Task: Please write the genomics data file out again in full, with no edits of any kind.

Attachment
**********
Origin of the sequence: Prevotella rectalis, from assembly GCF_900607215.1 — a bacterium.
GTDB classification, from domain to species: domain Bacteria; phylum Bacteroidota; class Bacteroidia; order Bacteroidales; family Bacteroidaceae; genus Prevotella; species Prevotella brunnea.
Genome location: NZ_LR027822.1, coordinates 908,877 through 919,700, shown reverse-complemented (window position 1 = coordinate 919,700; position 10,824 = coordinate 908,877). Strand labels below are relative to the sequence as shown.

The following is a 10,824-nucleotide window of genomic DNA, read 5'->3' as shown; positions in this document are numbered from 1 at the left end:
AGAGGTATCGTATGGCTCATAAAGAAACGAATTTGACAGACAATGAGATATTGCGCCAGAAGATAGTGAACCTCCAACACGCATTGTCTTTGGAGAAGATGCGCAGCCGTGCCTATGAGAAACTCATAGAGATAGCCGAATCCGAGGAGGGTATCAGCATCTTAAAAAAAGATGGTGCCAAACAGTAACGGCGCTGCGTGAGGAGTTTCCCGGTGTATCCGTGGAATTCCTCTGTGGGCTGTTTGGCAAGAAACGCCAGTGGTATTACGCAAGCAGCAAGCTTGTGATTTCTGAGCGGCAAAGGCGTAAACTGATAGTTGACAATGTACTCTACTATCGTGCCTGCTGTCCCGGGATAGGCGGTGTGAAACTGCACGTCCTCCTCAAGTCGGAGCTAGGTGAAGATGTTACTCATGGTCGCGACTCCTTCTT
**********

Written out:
Origin of the sequence: Prevotella rectalis, from assembly GCF_900607215.1 — a bacterium.
GTDB classification, from domain to species: domain Bacteria; phylum Bacteroidota; class Bacteroidia; order Bacteroidales; family Bacteroidaceae; genus Prevotella; species Prevotella brunnea.
Genome location: NZ_LR027822.1, coordinates 908,877 through 919,700, shown reverse-complemented (window position 1 = coordinate 919,700; position 10,824 = coordinate 908,877). Strand labels below are relative to the sequence as shown.

The following is a 10,824-nucleotide window of genomic DNA, read 5'->3' as shown; positions in this document are numbered from 1 at the left end:
AGAGGTATCGTATGGCTCATAAAGAAACGAATTTGACAGACAATGAGATATTGCGCCAGAAGATAGTGAACCTCCAACACGCATTGTCTTTGGAGAAGATGCGCAGCCGTGCCTATGAGAAACTCATAGAGATAGCCGAATCCGAGGAGGGTATCAGCATCTTAAAAAAAGATGGTGCCAAACAGTAACGGCGCTGCGTGAGGAGTTTCCCGGTGTATCCGTGGAATTCCTCTGTGGGCTGTTTGGCAAGAAACGCCAGTGGTATTACGCAAGCAGCAAGCTTGTGATTTCTGAGCGGCAAAGGCGTAAACTGATAGTTGACAATGTACTCTACTATCGTGCCTGCTGTCCCGGGATAGGCGGTGTGAAACTGCACGTCCTCCTCAAGTCGGAGCTAGGTGAAGATGTTACTCATGGTCGCGACTCCTTCTT